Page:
Bela Fleck and the Flecktones

A San Francisco Jazz Show, Banjo-Style
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What does it mean to defy expectations as a jazz quartet? It means to feature, even star, a banjo instead of a guitar. Two banjos, in fact: an acoustic one and a purple electric one. It means to play the banjo with such silky delicacy and to elicit notes from the electric bass at such extreme ends of the musical scale that the absence of a guitar goes unnoticed. It means to open a set with a song deeply rooted in funk music, move into a medley of Christmas songs and then add some sprinklings of bluegrass here and there to taste.
To defy expectations means, at the end of the day, to play like Bela Fleck and the Flecktones. Spread comfortably and casually across the width of the stage at Yoshi’s, the reputable jazz club in San Francisco, the quartet’s show on November 22 served in part as a teaser for their new Christmas album.
They anticipated the reluctance of certain audience members to hear Christmas songs pre-Thanksgiving, amending their introduction with a witty, “...unfortunately, yes”, but their versions of the catchy classics were colored with a fresh, original approach (which, all things considered, comes as no surprise).
Undeniably, these men are at the very top of their game.  They have a striking presence on stage, passing the focus amongst one another generously and seamlessly.  There is an innate physical communication between them by means of subtle gestures or knowing glances which allows for clean, clear transitions and conclusions of pieces.
Each song in the set took the audience on a journey; from the reminiscence of a looming storm that opened “Shinai” with ominous tapping on the drums and minor-key whirring of the flute, to the staccato notes that bounced one melody or key right into the next in their classic song “Big Country.”  The set featured one bass solo: a rendition of “Have Yourself A Merry Little Christmas” in which not a string or fret was left untouched, and yet the song maintained its sweet simplicity.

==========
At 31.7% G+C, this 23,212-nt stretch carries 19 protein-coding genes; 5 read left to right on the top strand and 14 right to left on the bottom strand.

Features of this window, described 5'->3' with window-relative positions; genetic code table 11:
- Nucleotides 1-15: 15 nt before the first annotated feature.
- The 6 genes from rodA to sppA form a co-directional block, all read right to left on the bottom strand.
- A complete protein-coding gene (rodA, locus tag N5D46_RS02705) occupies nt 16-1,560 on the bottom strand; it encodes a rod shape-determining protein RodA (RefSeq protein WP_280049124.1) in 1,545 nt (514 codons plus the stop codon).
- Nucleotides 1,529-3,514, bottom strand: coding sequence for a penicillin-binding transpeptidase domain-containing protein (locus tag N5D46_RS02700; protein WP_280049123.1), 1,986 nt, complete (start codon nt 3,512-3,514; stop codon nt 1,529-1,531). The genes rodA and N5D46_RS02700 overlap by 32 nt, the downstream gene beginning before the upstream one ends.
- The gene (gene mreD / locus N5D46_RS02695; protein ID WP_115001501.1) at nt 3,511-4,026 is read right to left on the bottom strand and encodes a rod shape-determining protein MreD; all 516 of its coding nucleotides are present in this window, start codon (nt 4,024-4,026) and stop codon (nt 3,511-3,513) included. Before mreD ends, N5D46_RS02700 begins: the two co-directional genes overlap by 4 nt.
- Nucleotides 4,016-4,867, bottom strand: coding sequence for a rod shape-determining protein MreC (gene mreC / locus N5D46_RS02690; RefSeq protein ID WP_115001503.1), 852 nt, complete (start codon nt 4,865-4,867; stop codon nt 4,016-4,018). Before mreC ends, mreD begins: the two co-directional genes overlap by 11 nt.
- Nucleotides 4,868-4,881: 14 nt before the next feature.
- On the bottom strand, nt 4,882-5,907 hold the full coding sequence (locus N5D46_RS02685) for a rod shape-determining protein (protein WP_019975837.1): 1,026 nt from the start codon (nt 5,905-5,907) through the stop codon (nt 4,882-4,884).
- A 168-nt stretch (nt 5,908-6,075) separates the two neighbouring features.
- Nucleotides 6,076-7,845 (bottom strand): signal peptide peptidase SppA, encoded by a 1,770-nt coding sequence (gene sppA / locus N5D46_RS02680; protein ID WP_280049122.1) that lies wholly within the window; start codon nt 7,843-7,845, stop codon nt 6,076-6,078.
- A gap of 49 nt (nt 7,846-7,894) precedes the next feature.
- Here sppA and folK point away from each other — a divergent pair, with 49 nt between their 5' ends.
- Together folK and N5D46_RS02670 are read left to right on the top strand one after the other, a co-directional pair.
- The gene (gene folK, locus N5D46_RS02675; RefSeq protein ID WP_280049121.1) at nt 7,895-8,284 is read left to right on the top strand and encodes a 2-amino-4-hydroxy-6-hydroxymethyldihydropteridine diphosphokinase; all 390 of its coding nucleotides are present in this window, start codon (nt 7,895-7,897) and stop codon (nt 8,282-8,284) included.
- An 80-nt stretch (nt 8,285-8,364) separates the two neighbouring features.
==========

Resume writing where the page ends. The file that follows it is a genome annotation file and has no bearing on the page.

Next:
Like the rest of the set, the Flecktones’ Christmas songs were infused with all of the requisite jazz techniques: call and response between the sax and the bass or the banjo; an impressive specificity and sense of collaboration even in the freest of jazz improvising; and moments of subtle playfulness.  The quartet’s eccentric drummer, “Futureman”, often took on Jeff Coffin on saxophone in a musical showdown of sorts.  Standing close together, the musicians played simultaneously yet built off of one another, taking each phrase one step above the one before until the sound exploded into a reunion of all four musicians, followed by an eruption of applause from the audience.

 

Most impressive of all was, appropriately, saved for last.  Fleck made no bones about building up the risk involved in playing the final song of the night, ultimately explaining that the quartet was going to attempt to play “The Twelve Days of Christmas” in twelve keys and twelve time signatures (and adding a reassuring “Don’t worry, Futureman, it will all be okay” before launching in).  What followed was a journey through that epic song more satisfying than any that has come before it, as each of the twelve days brought with it a new key and a new tempo.  This also meant that at the end of each verse, when the lyrics descend in a backwards fashion, each key and tempo was maintained, making for a frenetic yet highly specific medley.  It was a wonder how they not only remembered each distinct composition, but also jumped between them with such rapidity and ease.
Then again, when it comes to Bela Fleck and the Flecktones, one would expect nothing less.

Jason-Morris

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